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The Hypocritical Politics of Abortion
The recent leaked draft of a Supreme Court decision that would overturn Roe v. Wade and effectively restrict abortion access to roughly half of the country’s women has left many Americans reeling. A Pew Research poll shows nearly 60% of adults believe abortion should be legal in all or most cases, yet the court our founders designed to protect our liberties seems poised to take them away.
Aside from the fact that the justices’ reported majority opinion reflects a minority of citizens’ beliefs, this rollback of privacy rights is a dangerous recipe for inviting the state back into our lives in a very intrusive way. This seems all the more ironic given a major theme of the alt-right these past years has been breaking free from state intervention.
The 14th Amendment firmly established a citizen’s right to privacy under its due process clause, successfully interweaving most types of privacy with liberty. It’s a right that’s been upheld over and over since the amendment was first enacted in 1868—including the protection of Americans’ rights to use contraceptives, attend private school, and engage in interracial or same-sex marriages. Since the 1973 Roe decision hinged heavily on this interpretation of the 14th Amendment, what other rights might now be on the table?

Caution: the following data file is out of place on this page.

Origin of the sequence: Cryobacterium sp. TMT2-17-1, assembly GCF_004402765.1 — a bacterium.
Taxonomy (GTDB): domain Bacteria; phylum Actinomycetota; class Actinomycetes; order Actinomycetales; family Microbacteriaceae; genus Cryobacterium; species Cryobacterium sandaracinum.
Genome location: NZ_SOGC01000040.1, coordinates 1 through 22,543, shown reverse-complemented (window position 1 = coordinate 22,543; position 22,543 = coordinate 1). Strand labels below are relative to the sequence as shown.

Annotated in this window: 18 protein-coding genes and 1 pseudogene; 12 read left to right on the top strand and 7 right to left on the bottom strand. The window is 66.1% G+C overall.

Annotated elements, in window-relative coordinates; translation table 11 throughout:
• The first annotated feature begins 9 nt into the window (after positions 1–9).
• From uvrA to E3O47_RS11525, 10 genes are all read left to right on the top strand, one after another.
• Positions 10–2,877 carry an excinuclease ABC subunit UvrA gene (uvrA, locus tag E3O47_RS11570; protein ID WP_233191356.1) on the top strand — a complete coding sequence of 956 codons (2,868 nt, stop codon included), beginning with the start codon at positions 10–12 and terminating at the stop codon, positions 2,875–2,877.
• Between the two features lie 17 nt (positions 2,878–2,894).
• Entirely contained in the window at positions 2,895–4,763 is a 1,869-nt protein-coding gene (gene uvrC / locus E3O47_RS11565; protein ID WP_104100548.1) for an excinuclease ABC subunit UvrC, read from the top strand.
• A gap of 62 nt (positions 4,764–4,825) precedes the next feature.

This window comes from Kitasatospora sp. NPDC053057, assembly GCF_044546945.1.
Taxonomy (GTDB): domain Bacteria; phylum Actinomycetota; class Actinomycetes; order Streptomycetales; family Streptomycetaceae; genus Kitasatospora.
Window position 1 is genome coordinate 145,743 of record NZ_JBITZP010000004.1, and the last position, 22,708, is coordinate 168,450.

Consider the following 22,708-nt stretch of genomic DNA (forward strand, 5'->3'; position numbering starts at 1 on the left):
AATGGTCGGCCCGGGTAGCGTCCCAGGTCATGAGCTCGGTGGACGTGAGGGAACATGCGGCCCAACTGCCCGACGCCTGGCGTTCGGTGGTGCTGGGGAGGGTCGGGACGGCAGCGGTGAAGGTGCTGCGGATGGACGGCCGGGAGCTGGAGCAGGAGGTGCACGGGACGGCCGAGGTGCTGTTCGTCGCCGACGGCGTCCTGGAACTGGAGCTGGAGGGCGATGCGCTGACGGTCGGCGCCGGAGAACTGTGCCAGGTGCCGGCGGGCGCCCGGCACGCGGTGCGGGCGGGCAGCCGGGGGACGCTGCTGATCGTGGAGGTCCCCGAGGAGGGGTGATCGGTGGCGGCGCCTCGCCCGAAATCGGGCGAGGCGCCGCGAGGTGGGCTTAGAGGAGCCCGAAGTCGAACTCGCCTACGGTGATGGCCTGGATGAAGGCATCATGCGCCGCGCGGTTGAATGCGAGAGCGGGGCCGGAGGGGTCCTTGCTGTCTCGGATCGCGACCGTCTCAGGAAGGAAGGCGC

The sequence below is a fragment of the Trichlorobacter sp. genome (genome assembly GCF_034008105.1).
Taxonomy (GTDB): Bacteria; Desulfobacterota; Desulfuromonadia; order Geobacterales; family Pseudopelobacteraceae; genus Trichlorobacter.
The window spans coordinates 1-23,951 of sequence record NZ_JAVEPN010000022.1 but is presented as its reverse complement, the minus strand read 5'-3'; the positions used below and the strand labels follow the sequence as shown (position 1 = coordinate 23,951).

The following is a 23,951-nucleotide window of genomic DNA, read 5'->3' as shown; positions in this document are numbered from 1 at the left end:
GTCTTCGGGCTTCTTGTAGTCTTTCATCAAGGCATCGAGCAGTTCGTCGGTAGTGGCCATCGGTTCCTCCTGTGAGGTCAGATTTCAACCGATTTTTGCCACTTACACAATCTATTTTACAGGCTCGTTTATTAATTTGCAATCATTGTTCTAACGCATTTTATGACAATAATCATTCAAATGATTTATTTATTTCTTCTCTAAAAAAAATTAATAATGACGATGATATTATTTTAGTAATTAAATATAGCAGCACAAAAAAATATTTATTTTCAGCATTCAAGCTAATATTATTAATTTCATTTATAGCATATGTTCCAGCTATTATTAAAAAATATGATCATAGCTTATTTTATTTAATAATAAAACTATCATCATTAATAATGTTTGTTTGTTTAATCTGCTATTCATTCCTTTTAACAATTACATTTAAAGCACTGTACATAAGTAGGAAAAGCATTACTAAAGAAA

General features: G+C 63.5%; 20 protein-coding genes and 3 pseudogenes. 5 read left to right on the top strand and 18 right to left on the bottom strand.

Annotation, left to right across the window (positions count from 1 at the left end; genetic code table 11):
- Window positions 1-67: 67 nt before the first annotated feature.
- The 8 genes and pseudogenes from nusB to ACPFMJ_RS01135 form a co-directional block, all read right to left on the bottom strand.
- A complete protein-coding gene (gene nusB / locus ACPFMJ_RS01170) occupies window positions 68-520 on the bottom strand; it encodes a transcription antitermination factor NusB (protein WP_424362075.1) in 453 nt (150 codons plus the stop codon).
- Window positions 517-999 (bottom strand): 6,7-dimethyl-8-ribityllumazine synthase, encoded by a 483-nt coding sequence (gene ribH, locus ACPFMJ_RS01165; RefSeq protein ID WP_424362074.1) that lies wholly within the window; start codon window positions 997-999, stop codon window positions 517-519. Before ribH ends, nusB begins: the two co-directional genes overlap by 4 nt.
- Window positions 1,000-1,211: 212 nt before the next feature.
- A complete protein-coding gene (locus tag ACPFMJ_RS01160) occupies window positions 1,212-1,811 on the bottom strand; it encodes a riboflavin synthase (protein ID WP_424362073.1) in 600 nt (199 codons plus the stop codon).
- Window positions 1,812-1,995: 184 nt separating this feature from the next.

Perhaps that seems alarmist—Justice Samuel Alito writes in the draft opinion the decision only applies to abortion—but it’s the same slippery slope argument Second Amendment activists champion when they rally against modest gun control regulations. And given the justices’ willingness to backtrack on their previous stances with Roe, the concern feels warranted.
Stacey B. Lee, a Professor of Practice at Johns Hopkins Carey School of Business, agrees. “I don’t think it’s being an alarmist to note that given the composition of the court and the justices’ lifetime appointments that many rights considered ‘well-settled precedent’ could be upended,” she said.